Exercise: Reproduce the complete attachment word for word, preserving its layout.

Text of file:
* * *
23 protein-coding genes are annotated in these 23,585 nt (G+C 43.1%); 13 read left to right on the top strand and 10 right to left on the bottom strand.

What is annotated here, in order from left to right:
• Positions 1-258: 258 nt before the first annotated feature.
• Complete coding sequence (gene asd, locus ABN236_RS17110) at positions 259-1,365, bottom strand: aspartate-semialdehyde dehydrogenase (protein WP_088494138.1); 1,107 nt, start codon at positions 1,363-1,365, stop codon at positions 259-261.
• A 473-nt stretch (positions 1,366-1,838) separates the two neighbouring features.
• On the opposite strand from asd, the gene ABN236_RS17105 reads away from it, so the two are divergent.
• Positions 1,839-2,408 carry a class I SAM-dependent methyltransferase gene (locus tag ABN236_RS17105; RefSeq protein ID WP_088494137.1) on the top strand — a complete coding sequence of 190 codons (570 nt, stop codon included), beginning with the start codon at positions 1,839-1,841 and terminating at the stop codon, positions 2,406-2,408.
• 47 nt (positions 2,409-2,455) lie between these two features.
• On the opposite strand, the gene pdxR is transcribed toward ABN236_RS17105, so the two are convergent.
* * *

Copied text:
23 protein-coding genes are annotated in these 23,585 nt (G+C 43.1%); 13 read left to right on the top strand and 10 right to left on the bottom strand.

What is annotated here, in order from left to right:
• Positions 1-258: 258 nt before the first annotated feature.
• Complete coding sequence (gene asd, locus ABN236_RS17110) at positions 259-1,365, bottom strand: aspartate-semialdehyde dehydrogenase (protein WP_088494138.1); 1,107 nt, start codon at positions 1,363-1,365, stop codon at positions 259-261.
• A 473-nt stretch (positions 1,366-1,838) separates the two neighbouring features.
• On the opposite strand from asd, the gene ABN236_RS17105 reads away from it, so the two are divergent.
• Positions 1,839-2,408 carry a class I SAM-dependent methyltransferase gene (locus tag ABN236_RS17105; RefSeq protein ID WP_088494137.1) on the top strand — a complete coding sequence of 190 codons (570 nt, stop codon included), beginning with the start codon at positions 1,839-1,841 and terminating at the stop codon, positions 2,406-2,408.
• 47 nt (positions 2,409-2,455) lie between these two features.
• On the opposite strand, the gene pdxR is transcribed toward ABN236_RS17105, so the two are convergent.